Reginald D Hunter: In The Midst of Crackers | Review by Steve Bennett
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Reginald D Hunter: In The Midst of Crackers

Note: This review is from 2013

Review by Steve Bennett

It sometimes seems as if Reginald D Hunter would be happy to do away with jokes almost altogether, and simply spend an hour spreading his often uncomfortable philosophies – only to crack a solitary gag right at the end of the night, for the glorious release of tension that it brings.

Certainly In The Midst Of Crackers contains some lengthy musings on matters of race, sex and relationships, each section raising difficult questions before we get to the ha-has. Yet he has the precious ability to make this cavernous converted sports hall seem as intimate as a campfire chat, and we lean in to listen intently, mulling his arguments. Even if he does take advantage of that trust by occasionally asking a probing question of us, in that oh-so-polite Southern drawl.

He starts by asking us to pay no heed to some of his language. ‘Faggotry’ has nothing to do with gay men, he insists, and ‘niggers’ is just an all-purpose word he could apply to potato crisps as easily as to humans.

The N-word certainly got him in trouble earlier this year, when he casually dropped it with his usual frequency at a dinner for the Professional Footballers’ Association. Complaints that the word made the set racist, no matter what the content, got him in the headlines, as he discusses here.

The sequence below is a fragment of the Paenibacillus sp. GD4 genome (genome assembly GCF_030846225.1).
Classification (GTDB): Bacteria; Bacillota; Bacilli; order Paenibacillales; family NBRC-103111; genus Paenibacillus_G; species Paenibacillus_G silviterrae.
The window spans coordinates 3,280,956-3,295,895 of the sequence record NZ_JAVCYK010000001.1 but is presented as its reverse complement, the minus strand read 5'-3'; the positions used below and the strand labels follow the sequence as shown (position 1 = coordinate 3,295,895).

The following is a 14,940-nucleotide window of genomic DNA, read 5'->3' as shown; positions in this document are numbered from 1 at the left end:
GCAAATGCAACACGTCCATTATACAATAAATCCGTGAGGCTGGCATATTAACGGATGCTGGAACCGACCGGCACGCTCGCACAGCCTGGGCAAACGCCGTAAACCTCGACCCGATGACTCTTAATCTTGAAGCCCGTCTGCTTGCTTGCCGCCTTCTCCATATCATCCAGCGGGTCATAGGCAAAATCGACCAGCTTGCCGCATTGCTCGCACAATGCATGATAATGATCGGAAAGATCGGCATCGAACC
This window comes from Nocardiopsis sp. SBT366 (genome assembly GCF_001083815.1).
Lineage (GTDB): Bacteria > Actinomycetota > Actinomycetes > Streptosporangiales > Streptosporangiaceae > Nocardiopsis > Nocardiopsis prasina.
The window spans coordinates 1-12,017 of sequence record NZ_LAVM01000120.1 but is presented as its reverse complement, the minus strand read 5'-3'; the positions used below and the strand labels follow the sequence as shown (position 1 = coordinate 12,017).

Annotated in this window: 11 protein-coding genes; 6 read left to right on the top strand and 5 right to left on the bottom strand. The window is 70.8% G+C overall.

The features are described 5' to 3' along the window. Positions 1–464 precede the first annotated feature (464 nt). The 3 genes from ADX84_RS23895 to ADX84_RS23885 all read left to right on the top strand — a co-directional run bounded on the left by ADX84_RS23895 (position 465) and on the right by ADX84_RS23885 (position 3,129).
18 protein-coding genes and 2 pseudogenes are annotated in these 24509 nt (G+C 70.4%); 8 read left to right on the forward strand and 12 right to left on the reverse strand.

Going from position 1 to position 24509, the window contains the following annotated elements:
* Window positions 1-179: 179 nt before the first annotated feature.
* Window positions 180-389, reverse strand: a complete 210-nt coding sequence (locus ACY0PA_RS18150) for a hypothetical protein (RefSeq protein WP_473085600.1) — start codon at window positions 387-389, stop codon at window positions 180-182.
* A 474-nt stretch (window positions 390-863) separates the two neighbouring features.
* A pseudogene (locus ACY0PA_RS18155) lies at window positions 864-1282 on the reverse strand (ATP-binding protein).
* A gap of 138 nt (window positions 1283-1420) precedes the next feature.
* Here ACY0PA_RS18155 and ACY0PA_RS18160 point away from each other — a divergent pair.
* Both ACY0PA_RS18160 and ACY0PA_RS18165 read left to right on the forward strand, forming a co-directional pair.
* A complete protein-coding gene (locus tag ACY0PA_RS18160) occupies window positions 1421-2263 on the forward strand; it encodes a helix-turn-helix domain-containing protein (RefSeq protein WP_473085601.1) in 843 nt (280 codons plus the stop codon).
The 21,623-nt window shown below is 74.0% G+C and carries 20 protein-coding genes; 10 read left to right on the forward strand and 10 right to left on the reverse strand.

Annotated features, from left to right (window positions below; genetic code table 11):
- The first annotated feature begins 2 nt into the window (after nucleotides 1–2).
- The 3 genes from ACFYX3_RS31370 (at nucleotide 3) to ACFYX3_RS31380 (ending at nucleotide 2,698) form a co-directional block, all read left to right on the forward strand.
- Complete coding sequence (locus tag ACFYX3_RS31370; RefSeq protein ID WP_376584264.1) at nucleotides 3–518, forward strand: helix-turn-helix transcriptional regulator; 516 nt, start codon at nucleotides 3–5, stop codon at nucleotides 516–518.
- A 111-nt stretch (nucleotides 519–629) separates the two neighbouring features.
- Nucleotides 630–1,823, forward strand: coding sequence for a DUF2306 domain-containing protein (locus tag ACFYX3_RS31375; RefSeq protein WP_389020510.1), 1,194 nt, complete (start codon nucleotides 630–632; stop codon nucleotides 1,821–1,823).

Hunter claims he doesn’t like discussing racism ‘especially to white people’ and if he had his way, he’d just talk about anal sex and farting. Still, his audience have certain expectations now, and he address the topic he can’t escape. And in a world where Nadine Dorries can tweet: ‘As I looked over my shoulder, I saw Reginald D Hunter talking to my daughter #wheresmyshotgunman’ it looks like the matter will be on his agenda for a while yet.

Even more seriously, Hunter addressed the case of George Zimmerman, acquitted of the murder of black teenager Trayvon Martin in Florida, and brought the room to a hushed sadness. It’s testament to his comedic skills that he could bring some funnies back after that.

That’s not so say there’s none of his tension in the relationship material, when he confesses to cheating on former girlfriends and admits unassailable truths about his, and every other man’s, fantasy woman. He seems to like pressing his partners’ emotional buttons as much as he likes toying with ours, posing philosophical questions she can easily interpret as being told ‘she’s not special’. He justifies himself intellectually, but he doesn’t come out too sympathetically, even from his own anecdotes.

Hunter seems to have so much to say, so it’s disappointing that he performs a routine about looking at your own asshole which he has been doing on the Fringe for years. It’s a surprisingly smart and memorably piece of stand-up, but something of an old standard for fans.

There’s possibly a metaphor to be had here about the ever-opinionated Hunter disappearing up his own backside; but since he almost always shatters his potential pomposity with a blessed release of laughs, often from something silly, that would be unfair.

Review date: 20 Aug 2013
Reviewed by: Steve Bennett

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